At the heart of distributist theory is the conviction that widespread ownership is what most people actually want. Distributists don’t want to coerce anyone into becoming owners; we want to remove the coercions that currently prevent most people from becoming owners. In theory, all adults in Western societies are already free to become their own economic masters; in reality, a myriad of coercive tactics keep most economic control in a few hands. Although we should work on the political side to end these coercions (for instance, the current government tax breaks, bailouts, and outright subsidies to large corporations), the main distributist focus is always on widespread, personal action. We can do much more than we’re doing with the freedoms we still have, especially our choices in how we shop and how we work.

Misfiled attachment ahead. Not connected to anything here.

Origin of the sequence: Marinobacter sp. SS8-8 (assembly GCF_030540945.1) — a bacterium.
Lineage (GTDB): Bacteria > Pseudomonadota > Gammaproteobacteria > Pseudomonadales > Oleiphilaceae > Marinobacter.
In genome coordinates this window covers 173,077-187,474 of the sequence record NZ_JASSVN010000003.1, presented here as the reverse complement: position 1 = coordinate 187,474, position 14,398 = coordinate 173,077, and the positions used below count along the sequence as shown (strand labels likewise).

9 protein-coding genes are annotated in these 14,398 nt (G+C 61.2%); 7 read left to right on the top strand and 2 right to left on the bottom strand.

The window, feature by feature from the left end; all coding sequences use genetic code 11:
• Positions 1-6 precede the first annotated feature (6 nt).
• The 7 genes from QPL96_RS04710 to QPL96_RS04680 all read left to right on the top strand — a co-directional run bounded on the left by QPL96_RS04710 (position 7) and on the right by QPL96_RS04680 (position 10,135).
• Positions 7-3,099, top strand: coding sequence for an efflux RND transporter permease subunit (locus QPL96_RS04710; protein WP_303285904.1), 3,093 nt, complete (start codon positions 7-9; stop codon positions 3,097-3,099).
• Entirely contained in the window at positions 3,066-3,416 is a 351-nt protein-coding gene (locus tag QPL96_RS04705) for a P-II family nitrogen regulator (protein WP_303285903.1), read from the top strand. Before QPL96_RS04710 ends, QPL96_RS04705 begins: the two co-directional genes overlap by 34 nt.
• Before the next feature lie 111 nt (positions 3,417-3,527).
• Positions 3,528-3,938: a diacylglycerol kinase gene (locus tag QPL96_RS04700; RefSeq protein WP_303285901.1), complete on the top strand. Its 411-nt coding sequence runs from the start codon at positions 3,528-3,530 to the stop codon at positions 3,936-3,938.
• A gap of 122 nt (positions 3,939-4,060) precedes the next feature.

Notes & Queries:
Thomas Möllenbeck and Berthold Wald (eds), Wahrheit und Selbstüberschreitung. C. S. Lewis und Josef Pieper über den Menschen. Review by Arend Smilde, pp. 111-16
Peter Miller, The Lion, the Witch, and the Extraordinary Perspective in C. S. Lewis. Review by Shannon C. Coker, pp. 117-19
Paul E. Kerry (ed.), The Ring and the Cross: Christianity and The Lord of the Rings. Review by Shaun Blanchard, pp. 120-23
Gary L. Tandy, The Rhetoric of Certitude: C.S. Lewis’s Nonfiction Prose. Review by Simon Vaughan, pp. 124-26